In its long awaited judgment in the Schrems II case, the ECJ has this morning invalidated the EU-US Privacy Shield citing the “limitations on the protection of personal data arising from the domestic law of the United States on the access and use by US public authorities” in respect of personal data transferred from the European Union to the United States on the basis that such limitations do not provide the protections ensured under EU law. The ECJ’s concerns centered around certain US surveillance programs which are not limited to what is strictly necessary and EU data subjects not having effective rights of enforcement against US authorities under US laws.

Continue Reading ECJ Invalidates the EU-US Privacy Shield! How Safe is it to Use SCCs for Data Transfers from the EU to the US?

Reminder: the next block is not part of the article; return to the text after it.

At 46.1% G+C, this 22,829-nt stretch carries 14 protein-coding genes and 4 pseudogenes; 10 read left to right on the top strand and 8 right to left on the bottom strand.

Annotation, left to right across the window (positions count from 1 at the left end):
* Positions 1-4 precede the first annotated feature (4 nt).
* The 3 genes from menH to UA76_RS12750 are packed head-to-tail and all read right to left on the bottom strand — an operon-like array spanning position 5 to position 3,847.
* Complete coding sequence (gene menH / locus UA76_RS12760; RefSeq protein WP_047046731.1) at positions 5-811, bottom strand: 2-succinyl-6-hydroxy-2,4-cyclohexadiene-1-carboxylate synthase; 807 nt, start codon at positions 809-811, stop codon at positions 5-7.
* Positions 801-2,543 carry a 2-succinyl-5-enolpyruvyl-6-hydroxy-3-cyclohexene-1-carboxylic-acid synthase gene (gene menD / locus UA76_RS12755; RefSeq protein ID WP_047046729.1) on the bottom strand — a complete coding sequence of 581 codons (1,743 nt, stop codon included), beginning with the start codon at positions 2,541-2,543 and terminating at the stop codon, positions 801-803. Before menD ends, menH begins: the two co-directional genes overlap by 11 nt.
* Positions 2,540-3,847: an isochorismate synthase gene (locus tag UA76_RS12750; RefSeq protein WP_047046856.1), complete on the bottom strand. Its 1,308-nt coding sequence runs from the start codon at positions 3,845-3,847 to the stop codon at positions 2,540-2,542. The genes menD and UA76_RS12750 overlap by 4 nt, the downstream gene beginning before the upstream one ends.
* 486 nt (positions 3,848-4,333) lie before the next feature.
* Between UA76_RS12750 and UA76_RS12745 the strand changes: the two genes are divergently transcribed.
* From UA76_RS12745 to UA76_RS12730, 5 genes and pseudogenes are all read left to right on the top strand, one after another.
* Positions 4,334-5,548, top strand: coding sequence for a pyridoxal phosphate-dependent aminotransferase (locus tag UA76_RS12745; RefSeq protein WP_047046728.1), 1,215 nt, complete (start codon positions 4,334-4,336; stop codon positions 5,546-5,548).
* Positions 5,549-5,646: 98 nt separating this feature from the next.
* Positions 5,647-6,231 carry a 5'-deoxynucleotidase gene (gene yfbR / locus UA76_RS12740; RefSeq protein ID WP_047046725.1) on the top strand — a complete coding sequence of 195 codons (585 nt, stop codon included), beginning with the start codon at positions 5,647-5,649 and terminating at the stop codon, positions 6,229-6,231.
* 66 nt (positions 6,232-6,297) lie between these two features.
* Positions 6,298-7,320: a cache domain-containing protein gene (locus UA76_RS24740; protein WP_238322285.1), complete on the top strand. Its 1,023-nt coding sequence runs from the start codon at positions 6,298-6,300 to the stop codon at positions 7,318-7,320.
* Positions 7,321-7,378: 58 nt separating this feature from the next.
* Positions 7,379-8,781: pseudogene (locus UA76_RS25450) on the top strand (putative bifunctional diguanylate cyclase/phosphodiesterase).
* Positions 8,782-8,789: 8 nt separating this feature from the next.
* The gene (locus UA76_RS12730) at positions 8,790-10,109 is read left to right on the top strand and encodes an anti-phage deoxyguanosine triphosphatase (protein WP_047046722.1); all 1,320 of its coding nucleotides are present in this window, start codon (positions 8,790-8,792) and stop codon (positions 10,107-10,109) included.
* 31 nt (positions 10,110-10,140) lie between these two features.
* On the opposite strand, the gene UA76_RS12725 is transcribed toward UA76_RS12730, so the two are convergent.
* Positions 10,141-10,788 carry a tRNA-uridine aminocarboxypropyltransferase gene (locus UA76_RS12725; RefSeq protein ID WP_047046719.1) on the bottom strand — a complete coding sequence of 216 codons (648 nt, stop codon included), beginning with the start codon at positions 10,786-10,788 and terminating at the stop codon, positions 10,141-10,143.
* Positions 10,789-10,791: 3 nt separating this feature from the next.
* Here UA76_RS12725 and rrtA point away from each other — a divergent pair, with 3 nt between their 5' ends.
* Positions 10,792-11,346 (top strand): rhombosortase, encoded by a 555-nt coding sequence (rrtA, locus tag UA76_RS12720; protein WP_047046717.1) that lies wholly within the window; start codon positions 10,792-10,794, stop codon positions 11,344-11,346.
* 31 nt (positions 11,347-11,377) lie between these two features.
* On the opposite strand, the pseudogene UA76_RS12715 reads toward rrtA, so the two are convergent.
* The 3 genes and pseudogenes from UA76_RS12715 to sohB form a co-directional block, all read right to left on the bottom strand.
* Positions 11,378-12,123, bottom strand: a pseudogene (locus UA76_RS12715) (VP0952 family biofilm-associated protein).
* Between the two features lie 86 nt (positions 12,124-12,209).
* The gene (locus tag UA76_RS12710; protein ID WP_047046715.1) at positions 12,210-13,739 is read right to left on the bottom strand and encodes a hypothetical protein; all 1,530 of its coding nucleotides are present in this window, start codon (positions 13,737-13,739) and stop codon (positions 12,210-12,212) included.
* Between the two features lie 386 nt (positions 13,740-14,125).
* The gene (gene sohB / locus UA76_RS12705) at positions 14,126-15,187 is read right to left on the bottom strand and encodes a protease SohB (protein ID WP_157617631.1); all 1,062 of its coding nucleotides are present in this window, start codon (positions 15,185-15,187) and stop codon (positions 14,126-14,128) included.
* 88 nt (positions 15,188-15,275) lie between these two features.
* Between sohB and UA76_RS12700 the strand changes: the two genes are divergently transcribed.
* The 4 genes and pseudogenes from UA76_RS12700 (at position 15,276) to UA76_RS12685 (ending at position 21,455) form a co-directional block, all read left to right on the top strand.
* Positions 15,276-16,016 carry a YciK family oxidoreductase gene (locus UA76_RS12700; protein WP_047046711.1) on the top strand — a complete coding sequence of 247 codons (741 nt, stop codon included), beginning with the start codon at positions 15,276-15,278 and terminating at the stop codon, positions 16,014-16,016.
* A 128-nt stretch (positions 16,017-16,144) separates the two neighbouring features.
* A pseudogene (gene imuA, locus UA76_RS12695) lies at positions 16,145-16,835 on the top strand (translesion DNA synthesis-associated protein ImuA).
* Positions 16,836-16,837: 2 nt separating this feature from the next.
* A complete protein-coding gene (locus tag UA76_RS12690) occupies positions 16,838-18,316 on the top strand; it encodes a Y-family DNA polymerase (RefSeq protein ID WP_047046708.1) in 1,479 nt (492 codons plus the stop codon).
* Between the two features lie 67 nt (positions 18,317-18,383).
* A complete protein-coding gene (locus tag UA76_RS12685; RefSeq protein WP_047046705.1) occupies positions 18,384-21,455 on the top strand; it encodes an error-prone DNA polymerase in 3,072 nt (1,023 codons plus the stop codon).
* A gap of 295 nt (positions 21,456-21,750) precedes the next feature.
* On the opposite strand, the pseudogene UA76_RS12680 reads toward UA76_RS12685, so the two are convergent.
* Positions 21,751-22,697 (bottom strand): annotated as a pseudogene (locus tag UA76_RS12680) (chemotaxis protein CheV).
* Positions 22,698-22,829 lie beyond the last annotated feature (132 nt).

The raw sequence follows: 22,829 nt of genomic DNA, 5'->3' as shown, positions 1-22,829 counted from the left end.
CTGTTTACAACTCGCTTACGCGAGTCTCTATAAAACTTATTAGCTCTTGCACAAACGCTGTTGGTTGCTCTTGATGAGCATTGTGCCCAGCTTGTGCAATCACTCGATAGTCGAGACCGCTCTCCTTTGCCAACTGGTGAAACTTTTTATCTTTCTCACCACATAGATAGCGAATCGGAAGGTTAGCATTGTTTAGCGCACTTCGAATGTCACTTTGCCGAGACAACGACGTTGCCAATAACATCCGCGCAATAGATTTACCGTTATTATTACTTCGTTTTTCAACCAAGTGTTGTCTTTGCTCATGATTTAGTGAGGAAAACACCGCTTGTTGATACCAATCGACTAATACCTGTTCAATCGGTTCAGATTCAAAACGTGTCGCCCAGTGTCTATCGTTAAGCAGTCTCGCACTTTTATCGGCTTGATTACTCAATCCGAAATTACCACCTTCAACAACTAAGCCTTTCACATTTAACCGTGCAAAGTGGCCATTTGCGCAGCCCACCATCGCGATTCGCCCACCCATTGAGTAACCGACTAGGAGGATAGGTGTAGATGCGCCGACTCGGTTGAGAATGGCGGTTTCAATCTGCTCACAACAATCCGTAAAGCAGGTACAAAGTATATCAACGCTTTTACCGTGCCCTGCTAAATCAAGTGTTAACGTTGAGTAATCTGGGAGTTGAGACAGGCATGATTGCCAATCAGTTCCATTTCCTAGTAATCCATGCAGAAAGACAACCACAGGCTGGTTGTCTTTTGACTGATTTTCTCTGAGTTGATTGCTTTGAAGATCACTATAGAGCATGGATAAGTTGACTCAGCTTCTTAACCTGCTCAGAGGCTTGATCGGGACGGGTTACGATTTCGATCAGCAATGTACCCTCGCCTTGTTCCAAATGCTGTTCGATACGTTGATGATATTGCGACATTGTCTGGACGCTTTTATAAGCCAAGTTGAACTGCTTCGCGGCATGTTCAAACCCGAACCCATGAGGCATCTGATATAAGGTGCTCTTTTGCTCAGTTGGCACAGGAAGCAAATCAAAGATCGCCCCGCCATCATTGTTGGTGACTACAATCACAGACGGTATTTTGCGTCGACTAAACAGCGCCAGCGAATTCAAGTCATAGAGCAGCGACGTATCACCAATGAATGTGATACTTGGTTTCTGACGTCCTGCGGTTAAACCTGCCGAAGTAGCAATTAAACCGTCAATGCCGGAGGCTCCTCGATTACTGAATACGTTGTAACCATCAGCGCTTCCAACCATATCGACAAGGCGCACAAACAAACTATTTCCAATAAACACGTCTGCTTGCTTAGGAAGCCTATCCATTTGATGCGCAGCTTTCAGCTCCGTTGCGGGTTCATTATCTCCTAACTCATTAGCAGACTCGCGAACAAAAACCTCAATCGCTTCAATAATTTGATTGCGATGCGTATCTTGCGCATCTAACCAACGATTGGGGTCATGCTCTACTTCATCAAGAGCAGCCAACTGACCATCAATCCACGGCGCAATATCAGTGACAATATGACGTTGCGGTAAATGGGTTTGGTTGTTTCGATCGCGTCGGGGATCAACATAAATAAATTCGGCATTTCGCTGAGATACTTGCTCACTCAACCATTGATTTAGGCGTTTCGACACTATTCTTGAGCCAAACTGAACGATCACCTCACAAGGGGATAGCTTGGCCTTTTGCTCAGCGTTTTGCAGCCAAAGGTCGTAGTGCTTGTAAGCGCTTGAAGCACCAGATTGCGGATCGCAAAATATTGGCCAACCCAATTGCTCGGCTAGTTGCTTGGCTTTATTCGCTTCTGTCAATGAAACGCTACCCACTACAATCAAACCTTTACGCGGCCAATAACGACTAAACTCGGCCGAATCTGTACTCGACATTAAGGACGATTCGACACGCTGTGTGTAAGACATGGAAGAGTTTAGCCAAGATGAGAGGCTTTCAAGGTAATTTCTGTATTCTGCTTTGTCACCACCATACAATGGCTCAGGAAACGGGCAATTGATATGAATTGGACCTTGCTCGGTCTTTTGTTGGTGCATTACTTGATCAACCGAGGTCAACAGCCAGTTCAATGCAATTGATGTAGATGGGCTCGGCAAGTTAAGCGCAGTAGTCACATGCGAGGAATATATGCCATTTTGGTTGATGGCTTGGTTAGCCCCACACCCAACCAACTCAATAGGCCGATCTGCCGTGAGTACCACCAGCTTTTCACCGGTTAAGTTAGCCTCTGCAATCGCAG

The Court of Justice of the European Union (ECJ) has announced that it will deliver its judgment in what has become known as the Schrems II case (Case 311/18 Facebook Ireland and Schrems) on 16th July 2020. The judgment will determine the validity of the Standard Contractual Clauses (or Model Clauses) (SCCs) as a transfer mechanism under the GDPR. This case arose following a complaint from Max Schrems, a lawyer and data privacy campaigner to the Irish Data Protection Commissioner (DPA) about transfers of his personal data from Facebook Ireland to Facebook US using SCCs. Mr. Schrems’s position is that Facebook is violating the EU data protection laws by allowing US intelligence authorities to access his personal data. The DPA issued proceedings in the Irish High Court in relation to the matter, which were stayed in 2018, with various questions raised by the DPC relating to SCC referred to the ECJ for determination.

Continue Reading ECJ to Deliver Judgment on the Validity of SCCs on 16th July 2020